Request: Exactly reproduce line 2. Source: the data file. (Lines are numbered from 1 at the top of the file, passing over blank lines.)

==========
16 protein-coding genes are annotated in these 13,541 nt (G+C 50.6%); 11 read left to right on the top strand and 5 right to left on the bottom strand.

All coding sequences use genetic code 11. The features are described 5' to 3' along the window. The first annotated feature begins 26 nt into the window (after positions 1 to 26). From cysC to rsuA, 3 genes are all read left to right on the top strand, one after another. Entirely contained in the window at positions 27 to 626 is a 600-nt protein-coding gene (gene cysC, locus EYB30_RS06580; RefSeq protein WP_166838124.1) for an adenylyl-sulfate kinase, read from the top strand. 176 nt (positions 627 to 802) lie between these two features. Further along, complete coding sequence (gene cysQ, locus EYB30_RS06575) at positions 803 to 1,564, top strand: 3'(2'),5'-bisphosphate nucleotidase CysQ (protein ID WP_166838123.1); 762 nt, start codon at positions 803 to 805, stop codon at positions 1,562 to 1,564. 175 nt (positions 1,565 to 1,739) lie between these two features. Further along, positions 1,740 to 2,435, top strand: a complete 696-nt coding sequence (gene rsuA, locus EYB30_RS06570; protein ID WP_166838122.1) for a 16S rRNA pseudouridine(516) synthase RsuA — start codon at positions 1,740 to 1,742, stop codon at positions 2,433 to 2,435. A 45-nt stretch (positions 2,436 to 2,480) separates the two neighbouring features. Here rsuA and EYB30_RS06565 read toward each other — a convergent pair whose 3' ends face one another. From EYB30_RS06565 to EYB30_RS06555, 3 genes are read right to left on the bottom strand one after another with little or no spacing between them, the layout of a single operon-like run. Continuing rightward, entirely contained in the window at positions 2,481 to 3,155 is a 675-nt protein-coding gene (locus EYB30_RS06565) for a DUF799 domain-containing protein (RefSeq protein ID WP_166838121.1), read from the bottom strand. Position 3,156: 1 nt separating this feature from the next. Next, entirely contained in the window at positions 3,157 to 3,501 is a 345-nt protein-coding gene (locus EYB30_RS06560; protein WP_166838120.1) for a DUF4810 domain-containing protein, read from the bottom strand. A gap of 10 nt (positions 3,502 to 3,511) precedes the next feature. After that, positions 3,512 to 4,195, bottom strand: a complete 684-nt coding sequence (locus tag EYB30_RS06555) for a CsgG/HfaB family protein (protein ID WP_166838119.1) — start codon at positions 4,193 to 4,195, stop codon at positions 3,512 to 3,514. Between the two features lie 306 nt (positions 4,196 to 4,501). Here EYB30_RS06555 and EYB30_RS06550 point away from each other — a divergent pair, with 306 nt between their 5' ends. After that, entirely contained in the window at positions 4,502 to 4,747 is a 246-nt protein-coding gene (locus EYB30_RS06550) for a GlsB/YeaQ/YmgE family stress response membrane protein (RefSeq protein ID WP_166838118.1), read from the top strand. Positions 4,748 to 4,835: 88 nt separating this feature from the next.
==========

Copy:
All coding sequences use genetic code 11. The features are described 5' to 3' along the window. The first annotated feature begins 26 nt into the window (after positions 1 to 26). From cysC to rsuA, 3 genes are all read left to right on the top strand, one after another. Entirely contained in the window at positions 27 to 626 is a 600-nt protein-coding gene (gene cysC, locus EYB30_RS06580; RefSeq protein WP_166838124.1) for an adenylyl-sulfate kinase, read from the top strand. 176 nt (positions 627 to 802) lie between these two features. Further along, complete coding sequence (gene cysQ, locus EYB30_RS06575) at positions 803 to 1,564, top strand: 3'(2'),5'-bisphosphate nucleotidase CysQ (protein ID WP_166838123.1); 762 nt, start codon at positions 803 to 805, stop codon at positions 1,562 to 1,564. 175 nt (positions 1,565 to 1,739) lie between these two features. Further along, positions 1,740 to 2,435, top strand: a complete 696-nt coding sequence (gene rsuA, locus EYB30_RS06570; protein ID WP_166838122.1) for a 16S rRNA pseudouridine(516) synthase RsuA — start codon at positions 1,740 to 1,742, stop codon at positions 2,433 to 2,435. A 45-nt stretch (positions 2,436 to 2,480) separates the two neighbouring features. Here rsuA and EYB30_RS06565 read toward each other — a convergent pair whose 3' ends face one another. From EYB30_RS06565 to EYB30_RS06555, 3 genes are read right to left on the bottom strand one after another with little or no spacing between them, the layout of a single operon-like run. Continuing rightward, entirely contained in the window at positions 2,481 to 3,155 is a 675-nt protein-coding gene (locus EYB30_RS06565) for a DUF799 domain-containing protein (RefSeq protein ID WP_166838121.1), read from the bottom strand. Position 3,156: 1 nt separating this feature from the next. Next, entirely contained in the window at positions 3,157 to 3,501 is a 345-nt protein-coding gene (locus EYB30_RS06560; protein WP_166838120.1) for a DUF4810 domain-containing protein, read from the bottom strand. A gap of 10 nt (positions 3,502 to 3,511) precedes the next feature. After that, positions 3,512 to 4,195, bottom strand: a complete 684-nt coding sequence (locus tag EYB30_RS06555) for a CsgG/HfaB family protein (protein ID WP_166838119.1) — start codon at positions 4,193 to 4,195, stop codon at positions 3,512 to 3,514. Between the two features lie 306 nt (positions 4,196 to 4,501). Here EYB30_RS06555 and EYB30_RS06550 point away from each other — a divergent pair, with 306 nt between their 5' ends. After that, entirely contained in the window at positions 4,502 to 4,747 is a 246-nt protein-coding gene (locus EYB30_RS06550) for a GlsB/YeaQ/YmgE family stress response membrane protein (RefSeq protein ID WP_166838118.1), read from the top strand. Positions 4,748 to 4,835: 88 nt separating this feature from the next.